What’s the Triple Bottom Line approach?

While every developer pursues financial profitability, triple bottom line supporters see it as just one part of a much bigger picture. 

Sustainability and big picture focused entrepreneurs also recognize that “profit” isn’t diametrically opposed to “people” or “planet.” Traditionally, developers concern themselves predominantly with their bottom lines. But today, consumers and communities are beginning to think sustainably and care more deeply about what is being developed in their neighbourhoods and cities. Quite simply they expect, demand and deserve more.

The triple bottom line theory expands the traditional developer feasibility framework to include two other performance areas: the social and environmental impacts of their business/project. 

These bottom lines are referred to as the three P’s: people, planet, and profit.

Look across the sky line of the inner suburbs of any of our major Australian cities and you will see a plethora of uninspired, shoe box stacked soaring towers of horrid apartments. Where little or no consideration has been given to anything other than how to get a DA and ‘maximise the site’ for highest density and best profitability. Ground floor retail and amenity is poorly executed and considered, if at all. Empathy and consideration for established architectural form and the resident community comes at us heavy in campaign form, yet is rarely genuine or followed through on. The 150 year old heritage home that once sat proud high on its river front block is now devalued, dwarfed and cloaked in shadow for much of the day. It’s new neighbour features 324 units built with terrible cross ventilation, unfavourable orientation and mass produced, low quality imported construction materials. Ground floor Woolworths Metro drags much needed customers away from the decades old local artisanal baker and charming family run delicatessen who struggle to compete with their tiny margins.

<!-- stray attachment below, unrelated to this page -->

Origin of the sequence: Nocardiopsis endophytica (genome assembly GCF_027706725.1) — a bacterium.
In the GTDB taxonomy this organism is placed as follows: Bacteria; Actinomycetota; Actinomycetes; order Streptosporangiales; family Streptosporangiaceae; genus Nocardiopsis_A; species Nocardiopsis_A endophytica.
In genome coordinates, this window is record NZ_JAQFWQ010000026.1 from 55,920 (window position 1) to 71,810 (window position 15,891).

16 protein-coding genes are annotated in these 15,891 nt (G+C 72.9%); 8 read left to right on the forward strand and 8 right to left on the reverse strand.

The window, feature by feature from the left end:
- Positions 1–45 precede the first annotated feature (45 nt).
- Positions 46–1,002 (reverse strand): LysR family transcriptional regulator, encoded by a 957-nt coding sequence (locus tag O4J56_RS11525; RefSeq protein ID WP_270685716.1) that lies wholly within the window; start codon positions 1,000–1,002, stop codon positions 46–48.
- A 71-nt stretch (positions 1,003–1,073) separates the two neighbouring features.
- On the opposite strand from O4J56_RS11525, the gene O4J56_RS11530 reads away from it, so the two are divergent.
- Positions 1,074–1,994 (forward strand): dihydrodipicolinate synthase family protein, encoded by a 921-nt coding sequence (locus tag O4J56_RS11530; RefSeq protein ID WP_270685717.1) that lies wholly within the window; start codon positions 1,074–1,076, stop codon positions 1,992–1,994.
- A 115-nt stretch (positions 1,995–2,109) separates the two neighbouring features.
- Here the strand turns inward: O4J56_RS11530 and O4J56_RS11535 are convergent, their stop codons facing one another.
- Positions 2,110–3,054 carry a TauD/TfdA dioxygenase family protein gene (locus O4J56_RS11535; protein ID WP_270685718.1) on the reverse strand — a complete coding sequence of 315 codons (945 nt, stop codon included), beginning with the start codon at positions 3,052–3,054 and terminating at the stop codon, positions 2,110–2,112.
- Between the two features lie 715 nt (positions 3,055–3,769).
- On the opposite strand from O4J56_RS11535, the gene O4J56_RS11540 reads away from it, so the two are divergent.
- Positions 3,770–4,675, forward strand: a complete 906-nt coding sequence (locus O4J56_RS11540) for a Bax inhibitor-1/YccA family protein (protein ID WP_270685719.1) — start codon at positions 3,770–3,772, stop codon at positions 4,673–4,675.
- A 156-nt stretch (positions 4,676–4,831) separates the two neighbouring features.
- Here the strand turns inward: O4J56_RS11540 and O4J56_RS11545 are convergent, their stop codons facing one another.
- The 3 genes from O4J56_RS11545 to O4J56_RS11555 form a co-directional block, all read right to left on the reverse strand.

As our population booms and space diminishes, we inevitably must shift to higher density housing or forge forward with the lesser ideal of dramatic deforestation via urban sprawl. People need homes and inner city living should not be the exclusive right of generations old land owners or the well heeled. However, developers, planners, councils and communities must adopt new and more mindful thinking and practises. This move toward denser urban living needs to be paired with broader more considered design and thinking to also ensure environmental and economic sustainability. Profitability is a given. But surely so to are people and planet.